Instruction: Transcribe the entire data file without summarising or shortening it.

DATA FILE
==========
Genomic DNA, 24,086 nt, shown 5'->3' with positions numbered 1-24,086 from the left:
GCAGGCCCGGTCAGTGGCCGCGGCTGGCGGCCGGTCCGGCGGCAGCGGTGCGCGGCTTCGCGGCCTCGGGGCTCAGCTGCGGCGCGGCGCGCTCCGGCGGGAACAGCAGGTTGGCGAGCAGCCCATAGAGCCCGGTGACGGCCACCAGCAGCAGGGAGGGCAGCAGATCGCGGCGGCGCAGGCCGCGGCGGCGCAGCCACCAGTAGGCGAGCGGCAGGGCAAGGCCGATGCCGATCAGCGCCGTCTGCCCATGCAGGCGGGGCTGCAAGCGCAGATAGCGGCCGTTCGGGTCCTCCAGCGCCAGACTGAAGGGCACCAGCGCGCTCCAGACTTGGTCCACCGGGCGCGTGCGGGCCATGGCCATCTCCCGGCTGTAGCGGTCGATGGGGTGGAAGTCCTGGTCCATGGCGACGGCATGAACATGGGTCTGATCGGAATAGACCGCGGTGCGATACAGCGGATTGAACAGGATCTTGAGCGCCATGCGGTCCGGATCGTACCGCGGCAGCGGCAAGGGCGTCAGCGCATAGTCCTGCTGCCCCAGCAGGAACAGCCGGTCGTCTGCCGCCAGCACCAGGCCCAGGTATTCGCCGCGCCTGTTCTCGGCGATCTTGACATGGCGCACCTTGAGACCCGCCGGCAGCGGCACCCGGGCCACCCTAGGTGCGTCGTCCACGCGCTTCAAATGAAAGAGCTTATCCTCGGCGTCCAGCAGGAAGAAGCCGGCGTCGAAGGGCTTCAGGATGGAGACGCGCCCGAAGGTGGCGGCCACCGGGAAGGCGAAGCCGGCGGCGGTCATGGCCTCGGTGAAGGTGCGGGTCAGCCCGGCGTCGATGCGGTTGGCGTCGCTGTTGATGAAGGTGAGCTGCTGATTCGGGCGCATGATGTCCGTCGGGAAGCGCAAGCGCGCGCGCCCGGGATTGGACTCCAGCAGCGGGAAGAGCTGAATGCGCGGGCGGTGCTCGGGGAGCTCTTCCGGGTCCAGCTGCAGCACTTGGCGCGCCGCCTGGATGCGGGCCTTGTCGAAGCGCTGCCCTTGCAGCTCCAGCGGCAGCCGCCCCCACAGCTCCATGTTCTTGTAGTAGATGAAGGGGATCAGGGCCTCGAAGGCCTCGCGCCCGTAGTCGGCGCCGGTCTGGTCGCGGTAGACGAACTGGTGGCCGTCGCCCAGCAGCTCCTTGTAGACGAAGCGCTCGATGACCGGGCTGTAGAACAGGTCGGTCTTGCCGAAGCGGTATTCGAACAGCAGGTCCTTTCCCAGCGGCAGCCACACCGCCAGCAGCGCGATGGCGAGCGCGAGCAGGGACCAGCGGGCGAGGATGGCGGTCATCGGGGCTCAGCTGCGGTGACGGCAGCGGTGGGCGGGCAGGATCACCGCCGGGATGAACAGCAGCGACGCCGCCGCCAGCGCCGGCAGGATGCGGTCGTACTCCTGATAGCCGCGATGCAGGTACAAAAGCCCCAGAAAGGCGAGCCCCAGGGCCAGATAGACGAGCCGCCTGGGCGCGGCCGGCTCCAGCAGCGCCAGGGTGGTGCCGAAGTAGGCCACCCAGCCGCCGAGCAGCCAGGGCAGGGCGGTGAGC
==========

Genomic DNA, 24,086 nt, shown 5'->3' with positions numbered 1-24,086 from the left:
GCAGGCCCGGTCAGTGGCCGCGGCTGGCGGCCGGTCCGGCGGCAGCGGTGCGCGGCTTCGCGGCCTCGGGGCTCAGCTGCGGCGCGGCGCGCTCCGGCGGGAACAGCAGGTTGGCGAGCAGCCCATAGAGCCCGGTGACGGCCACCAGCAGCAGGGAGGGCAGCAGATCGCGGCGGCGCAGGCCGCGGCGGCGCAGCCACCAGTAGGCGAGCGGCAGGGCAAGGCCGATGCCGATCAGCGCCGTCTGCCCATGCAGGCGGGGCTGCAAGCGCAGATAGCGGCCGTTCGGGTCCTCCAGCGCCAGACTGAAGGGCACCAGCGCGCTCCAGACTTGGTCCACCGGGCGCGTGCGGGCCATGGCCATCTCCCGGCTGTAGCGGTCGATGGGGTGGAAGTCCTGGTCCATGGCGACGGCATGAACATGGGTCTGATCGGAATAGACCGCGGTGCGATACAGCGGATTGAACAGGATCTTGAGCGCCATGCGGTCCGGATCGTACCGCGGCAGCGGCAAGGGCGTCAGCGCATAGTCCTGCTGCCCCAGCAGGAACAGCCGGTCGTCTGCCGCCAGCACCAGGCCCAGGTATTCGCCGCGCCTGTTCTCGGCGATCTTGACATGGCGCACCTTGAGACCCGCCGGCAGCGGCACCCGGGCCACCCTAGGTGCGTCGTCCACGCGCTTCAAATGAAAGAGCTTATCCTCGGCGTCCAGCAGGAAGAAGCCGGCGTCGAAGGGCTTCAGGATGGAGACGCGCCCGAAGGTGGCGGCCACCGGGAAGGCGAAGCCGGCGGCGGTCATGGCCTCGGTGAAGGTGCGGGTCAGCCCGGCGTCGATGCGGTTGGCGTCGCTGTTGATGAAGGTGAGCTGCTGATTCGGGCGCATGATGTCCGTCGGGAAGCGCAAGCGCGCGCGCCCGGGATTGGACTCCAGCAGCGGGAAGAGCTGAATGCGCGGGCGGTGCTCGGGGAGCTCTTCCGGGTCCAGCTGCAGCACTTGGCGCGCCGCCTGGATGCGGGCCTTGTCGAAGCGCTGCCCTTGCAGCTCCAGCGGCAGCCGCCCCCACAGCTCCATGTTCTTGTAGTAGATGAAGGGGATCAGGGCCTCGAAGGCCTCGCGCCCGTAGTCGGCGCCGGTCTGGTCGCGGTAGACGAACTGGTGGCCGTCGCCCAGCAGCTCCTTGTAGACGAAGCGCTCGATGACCGGGCTGTAGAACAGGTCGGTCTTGCCGAAGCGGTATTCGAACAGCAGGTCCTTTCCCAGCGGCAGCCACACCGCCAGCAGCGCGATGGCGAGCGCGAGCAGGGACCAGCGGGCGAGGATGGCGGTCATCGGGGCTCAGCTGCGGTGACGGCAGCGGTGGGCGGGCAGGATCACCGCCGGGATGAACAGCAGCGACGCCGCCGCCAGCGCCGGCAGGATGCGGTCGTACTCCTGATAGCCGCGATGCAGGTACAAAAGCCCCAGAAAGGCGAGCCCCAGGGCCAGATAGACGAGCCGCCTGGGCGCGGCCGGCTCCAGCAGCGCCAGGGTGGTGCCGAAGTAGGCCACCCAGCCGCCGAGCAGCCAGGGCAGGGCGGTGAGC